By Whitney Mapes, Elwyn Panggabean
For low-income women worldwide, digital financial services can act as a stepping stone to greater financial inclusion, yet barriers to activating usage have prevented women from realizing their full benefits. Among the many obstacles women face to using digital financial services are a lack of financial and digital literacy, a lack of awareness of the basics and benefits of digital accounts, and limited ability to conduct transactions on their own. As a result, women may only minimally engage with their digital accounts or remain entirely inactive, failing to take advantage of all that digital financial services have to offer.
To address this usage gap, Women’s World Banking previously worked with Dutch Bangla Bank (DBBL) in Bangladesh to develop a digital account activation solution. Prior to the project, women factory workers, who received wages in a digital account, were cashing out their salary at ATMs without taking full advantage of other account services. Our solution helped these women learn how to make peer-to-peer transfers on their own. From September to December 2019, we conducted a pilot program of our solution with nearly 60,000 women. As a result, we found women were more likely to transfer money or conduct other transactions – 19 percentage points more likely to make transfers once they learned how to complete a transfer on their own. These women also made more frequent transfers 2+ times per month, as well as larger transfer amounts (126% increase) compared to a control group of customers who did not receive the solution.
Earlier this year, we have continued this work by replicating the account activation solution with Wing Bank, one of Cambodian leading mobile money providers with over 12 million customers. They have faced a similar challenge to DBBL, in which Wing’s payroll customers receive factory salary payments directly into mobile wallets, but choose to cash-out their full payments over the counter with Wing’s agent network rather than use their account or Wing Money app to make financial transactions.
Women’s World Banking’s approach to replication
Women’s World Banking uses a three-phase approach to replicate solutions that have been developed in other markets and/or with other financial services partners. Replication allows us to scale solutions in a shorter project timeline. In the first phase, we led an assessment of the Wing business operational and customer conditions relevant to the digital account activation solution. Then, we worked collaboratively with Wing Bank to adapt the solution components based on our assessments, and developed and executed a detailed implementation plan to launch the solution for Wing Bank customers. In the final roll out phase that is currently in progress, Wing Bank is taking ownership of the solution delivery and monitoring, with continued support from Women’s World Banking to evaluate effectiveness and recommend additional actions to adjust, expand, or scale the solution.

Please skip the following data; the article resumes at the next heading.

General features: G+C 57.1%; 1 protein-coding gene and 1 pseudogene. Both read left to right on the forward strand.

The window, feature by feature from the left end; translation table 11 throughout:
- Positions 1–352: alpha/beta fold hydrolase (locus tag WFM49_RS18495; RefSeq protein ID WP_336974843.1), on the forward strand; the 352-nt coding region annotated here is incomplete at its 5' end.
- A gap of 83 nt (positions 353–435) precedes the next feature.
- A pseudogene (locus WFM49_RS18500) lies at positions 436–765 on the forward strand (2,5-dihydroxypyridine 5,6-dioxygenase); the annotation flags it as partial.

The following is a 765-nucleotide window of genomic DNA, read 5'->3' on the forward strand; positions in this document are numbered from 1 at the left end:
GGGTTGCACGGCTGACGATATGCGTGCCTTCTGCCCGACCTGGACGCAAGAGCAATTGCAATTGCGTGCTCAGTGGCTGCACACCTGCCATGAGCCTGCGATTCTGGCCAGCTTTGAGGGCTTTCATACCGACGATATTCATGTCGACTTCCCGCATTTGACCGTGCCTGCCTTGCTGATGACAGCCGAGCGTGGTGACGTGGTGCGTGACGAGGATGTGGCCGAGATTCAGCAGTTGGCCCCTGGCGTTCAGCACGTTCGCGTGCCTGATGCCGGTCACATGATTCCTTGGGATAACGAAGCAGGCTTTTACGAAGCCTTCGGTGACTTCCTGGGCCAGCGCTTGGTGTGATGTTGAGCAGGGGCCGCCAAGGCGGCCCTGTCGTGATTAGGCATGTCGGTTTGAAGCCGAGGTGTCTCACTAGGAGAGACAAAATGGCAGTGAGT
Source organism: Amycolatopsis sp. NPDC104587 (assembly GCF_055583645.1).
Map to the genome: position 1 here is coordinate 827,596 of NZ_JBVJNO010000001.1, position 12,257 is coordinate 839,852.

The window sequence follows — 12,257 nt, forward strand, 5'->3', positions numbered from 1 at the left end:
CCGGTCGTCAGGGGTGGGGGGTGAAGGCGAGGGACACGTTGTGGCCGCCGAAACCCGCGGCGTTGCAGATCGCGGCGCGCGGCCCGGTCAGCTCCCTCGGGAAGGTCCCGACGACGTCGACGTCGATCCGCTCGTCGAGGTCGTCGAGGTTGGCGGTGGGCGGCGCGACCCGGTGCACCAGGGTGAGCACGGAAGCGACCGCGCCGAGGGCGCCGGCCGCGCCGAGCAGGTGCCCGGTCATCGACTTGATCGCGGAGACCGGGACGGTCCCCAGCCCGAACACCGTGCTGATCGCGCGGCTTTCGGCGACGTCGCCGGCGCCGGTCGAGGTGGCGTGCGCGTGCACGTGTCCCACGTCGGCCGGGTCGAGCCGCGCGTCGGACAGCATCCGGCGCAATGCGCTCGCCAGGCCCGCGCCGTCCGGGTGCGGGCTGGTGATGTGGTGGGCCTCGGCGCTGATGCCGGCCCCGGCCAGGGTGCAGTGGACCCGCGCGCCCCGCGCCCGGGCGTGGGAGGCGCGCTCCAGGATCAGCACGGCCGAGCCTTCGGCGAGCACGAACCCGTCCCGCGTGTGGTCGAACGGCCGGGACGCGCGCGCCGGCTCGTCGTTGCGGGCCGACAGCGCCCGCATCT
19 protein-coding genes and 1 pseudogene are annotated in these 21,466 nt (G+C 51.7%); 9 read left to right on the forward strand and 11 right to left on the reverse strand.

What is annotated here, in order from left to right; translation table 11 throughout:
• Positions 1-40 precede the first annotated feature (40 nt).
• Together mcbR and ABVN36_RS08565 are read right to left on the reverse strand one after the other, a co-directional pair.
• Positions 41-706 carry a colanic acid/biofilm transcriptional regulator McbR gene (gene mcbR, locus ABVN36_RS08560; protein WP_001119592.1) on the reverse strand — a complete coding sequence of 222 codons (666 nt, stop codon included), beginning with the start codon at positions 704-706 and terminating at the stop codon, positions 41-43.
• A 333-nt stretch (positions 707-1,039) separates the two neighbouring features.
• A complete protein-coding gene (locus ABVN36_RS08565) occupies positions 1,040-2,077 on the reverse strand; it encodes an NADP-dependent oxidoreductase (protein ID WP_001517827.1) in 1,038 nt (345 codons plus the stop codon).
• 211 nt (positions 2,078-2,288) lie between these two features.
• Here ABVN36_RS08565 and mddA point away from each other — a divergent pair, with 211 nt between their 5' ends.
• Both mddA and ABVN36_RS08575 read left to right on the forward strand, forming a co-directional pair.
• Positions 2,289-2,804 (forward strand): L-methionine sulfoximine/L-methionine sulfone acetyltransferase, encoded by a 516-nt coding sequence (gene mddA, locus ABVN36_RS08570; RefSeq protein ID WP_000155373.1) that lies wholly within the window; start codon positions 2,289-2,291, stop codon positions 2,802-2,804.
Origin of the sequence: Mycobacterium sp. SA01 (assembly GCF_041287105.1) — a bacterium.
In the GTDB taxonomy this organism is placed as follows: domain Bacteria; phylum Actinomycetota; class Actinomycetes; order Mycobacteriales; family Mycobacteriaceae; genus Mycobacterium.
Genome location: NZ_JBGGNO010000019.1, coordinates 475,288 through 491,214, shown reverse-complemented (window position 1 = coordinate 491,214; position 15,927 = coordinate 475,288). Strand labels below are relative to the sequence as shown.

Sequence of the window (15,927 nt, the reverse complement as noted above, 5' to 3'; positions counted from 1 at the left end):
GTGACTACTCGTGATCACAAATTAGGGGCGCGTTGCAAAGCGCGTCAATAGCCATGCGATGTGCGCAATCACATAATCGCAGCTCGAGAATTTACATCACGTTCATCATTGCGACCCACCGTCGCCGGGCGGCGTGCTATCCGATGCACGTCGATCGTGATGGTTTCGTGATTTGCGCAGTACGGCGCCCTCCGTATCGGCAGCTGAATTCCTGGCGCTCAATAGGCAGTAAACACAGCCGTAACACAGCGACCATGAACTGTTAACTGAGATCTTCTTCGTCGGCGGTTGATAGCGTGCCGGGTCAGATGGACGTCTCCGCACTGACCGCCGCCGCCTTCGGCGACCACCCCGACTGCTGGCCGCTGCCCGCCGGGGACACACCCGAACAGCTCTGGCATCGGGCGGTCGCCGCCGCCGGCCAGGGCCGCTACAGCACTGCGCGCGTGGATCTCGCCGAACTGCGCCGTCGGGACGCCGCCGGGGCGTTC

The solutions and benefits
Emphasizing a learning-by-doing process, the solution components aim to develop women’s digital financial capability by improving their knowledge about the account, enabling them to use their account and conduct transactions confidently by their own. Three key solution components are critical to achieving this behaviour change, which we adapted from the original solution to meet Wings specific needs. These include:
- Learn-by-doing education module:
To address the knowledge gap about their Wing Bank’s account and its benefits, we offer a learning opportunity on the fundamentals of their account and the full range of available services. We design the learning process with practical learn-by-doing tutorials which include money transfers, phone top-ups, and bill payment. Those are the most relevant and important transactions for the women, especially during Covid-19.